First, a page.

Sorry, your browser is out-of-date!

Update your browser to view this website correctly.

Microsoft no longer supports Internet Explorer. Please download their replacement Edge or another modern browser such as Chrome, Safari or Firefox. This site will not be fully functional using Internet Explorer.

Plover season breeds hope on Copper Coast

News release
24 February 2017

Seven Hooded Plover chicks have now fledged on the Copper Coast this breeding season, with a further three chicks hatching at Moonta Bay on Tuesday (21/2).

Natural Resources Northern and Yorke staff and Friends of Hooded Plover volunteers are thrilled with the results, following a difficult start to the season after the September storms destroyed several nests.

Natural Resources Northern and Yorke Community Ranger Janet Moore said this year’s success is a direct result of volunteer efforts which are helping to bring the species back from the brink of extinction.

“Three chicks hatched at popular Simms Cove on Christmas Day, during the peak of summer visiting period - possibly at the worst time as far as disturbance goes,” Ms Moore said.

“Volunteers anxiously followed their fate, visiting the family every day for six weeks until they fledged, talking to beach goers and updating a progress board for the community to follow the chicks’ development.”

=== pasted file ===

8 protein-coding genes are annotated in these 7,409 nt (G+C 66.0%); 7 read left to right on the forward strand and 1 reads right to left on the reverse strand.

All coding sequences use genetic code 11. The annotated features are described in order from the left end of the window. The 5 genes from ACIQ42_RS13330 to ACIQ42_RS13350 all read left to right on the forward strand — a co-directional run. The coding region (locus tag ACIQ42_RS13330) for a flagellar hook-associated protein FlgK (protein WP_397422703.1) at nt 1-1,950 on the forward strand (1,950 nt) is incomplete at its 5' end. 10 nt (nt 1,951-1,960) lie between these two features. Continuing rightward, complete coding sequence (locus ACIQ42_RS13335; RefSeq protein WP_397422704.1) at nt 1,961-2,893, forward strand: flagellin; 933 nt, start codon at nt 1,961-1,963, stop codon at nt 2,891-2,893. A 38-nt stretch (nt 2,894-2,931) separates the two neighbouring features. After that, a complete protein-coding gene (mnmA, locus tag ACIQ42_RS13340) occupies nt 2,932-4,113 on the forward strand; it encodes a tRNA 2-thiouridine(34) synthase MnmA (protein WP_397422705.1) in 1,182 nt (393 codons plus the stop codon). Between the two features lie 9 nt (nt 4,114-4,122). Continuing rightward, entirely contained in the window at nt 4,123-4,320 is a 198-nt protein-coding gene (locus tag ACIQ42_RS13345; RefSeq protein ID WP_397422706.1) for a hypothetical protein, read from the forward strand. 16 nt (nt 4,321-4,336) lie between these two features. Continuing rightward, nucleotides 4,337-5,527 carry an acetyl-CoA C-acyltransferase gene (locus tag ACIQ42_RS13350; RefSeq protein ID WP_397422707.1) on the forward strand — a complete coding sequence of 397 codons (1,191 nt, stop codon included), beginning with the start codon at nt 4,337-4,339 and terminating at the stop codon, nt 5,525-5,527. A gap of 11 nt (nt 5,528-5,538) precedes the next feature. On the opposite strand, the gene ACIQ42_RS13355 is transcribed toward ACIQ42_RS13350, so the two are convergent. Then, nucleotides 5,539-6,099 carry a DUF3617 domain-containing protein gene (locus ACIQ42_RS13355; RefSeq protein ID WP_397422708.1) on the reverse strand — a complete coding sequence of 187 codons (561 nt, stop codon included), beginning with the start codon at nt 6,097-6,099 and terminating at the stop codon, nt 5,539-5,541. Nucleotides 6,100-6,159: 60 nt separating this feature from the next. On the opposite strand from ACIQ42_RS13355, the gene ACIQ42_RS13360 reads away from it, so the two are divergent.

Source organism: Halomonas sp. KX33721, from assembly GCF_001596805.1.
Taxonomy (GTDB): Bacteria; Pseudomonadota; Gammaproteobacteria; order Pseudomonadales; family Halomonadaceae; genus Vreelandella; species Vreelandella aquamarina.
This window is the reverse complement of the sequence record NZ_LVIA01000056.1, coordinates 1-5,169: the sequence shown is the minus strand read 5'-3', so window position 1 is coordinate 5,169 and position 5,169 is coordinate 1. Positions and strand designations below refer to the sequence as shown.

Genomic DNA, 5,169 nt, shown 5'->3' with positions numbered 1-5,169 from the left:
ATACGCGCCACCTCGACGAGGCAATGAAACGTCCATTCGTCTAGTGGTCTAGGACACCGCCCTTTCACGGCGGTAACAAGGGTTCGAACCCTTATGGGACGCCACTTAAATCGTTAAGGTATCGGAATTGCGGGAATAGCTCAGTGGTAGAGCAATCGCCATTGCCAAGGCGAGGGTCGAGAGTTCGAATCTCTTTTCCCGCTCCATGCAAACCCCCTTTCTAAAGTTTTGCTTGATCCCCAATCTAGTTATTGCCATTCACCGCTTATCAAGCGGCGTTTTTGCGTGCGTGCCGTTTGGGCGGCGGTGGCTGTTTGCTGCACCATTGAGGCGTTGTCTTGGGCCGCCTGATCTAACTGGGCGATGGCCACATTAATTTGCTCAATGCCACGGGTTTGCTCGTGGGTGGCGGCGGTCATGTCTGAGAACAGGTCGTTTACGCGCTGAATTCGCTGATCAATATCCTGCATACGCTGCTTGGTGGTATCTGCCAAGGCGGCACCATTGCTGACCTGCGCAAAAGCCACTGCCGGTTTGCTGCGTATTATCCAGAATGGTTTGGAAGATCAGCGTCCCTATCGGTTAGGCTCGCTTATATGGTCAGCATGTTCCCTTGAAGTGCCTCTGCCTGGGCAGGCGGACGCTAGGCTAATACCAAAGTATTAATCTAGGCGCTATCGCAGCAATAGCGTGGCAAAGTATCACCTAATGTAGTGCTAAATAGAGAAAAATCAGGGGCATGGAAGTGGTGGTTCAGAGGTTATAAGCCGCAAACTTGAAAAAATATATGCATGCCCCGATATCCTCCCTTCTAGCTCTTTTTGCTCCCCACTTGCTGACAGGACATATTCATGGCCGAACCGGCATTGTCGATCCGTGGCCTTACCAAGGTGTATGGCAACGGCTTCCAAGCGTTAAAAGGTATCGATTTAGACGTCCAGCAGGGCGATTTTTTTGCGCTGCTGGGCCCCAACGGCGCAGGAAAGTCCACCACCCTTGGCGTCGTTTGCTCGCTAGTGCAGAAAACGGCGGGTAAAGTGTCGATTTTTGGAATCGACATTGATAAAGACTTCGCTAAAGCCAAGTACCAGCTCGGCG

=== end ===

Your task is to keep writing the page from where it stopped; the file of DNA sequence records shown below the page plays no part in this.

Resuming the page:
“In the past three years only four chicks on the Copper Coast have survived the crucial first five weeks on the beach to fledge their nests.

“The community and visitors have contributed enormously to this season’s success by obeying the signs, walking their dogs on a leash, and giving the chicks plenty of space to feed,” Ms Moore said.

Chicks have fledged this season at Moonta Bay, Simms Cove, Johnson’s Cove and by the Port Hughes Jetty.

The three chicks that hatched this week at Moonta Bay now have five critical weeks ahead of them as they start to roam the beaches to find food before they can fly.

Numbers of the small shorebirds have been declining across southern Australia as they struggle to find undisturbed spaces on the beach to breed, resulting in an extremely high nesting failure rate and an unsustainably low population growth.

The monitoring of Hooded Plovers is a Naturally Yorke project.

If you are interested in joining the Friends of Hooded Plover volunteers, or would like further information, please contact Natural Resources Northern and Yorke 8841 3444.

More information

Communications Coordinator

88413444

Jessica.Henderson@sa.gov.au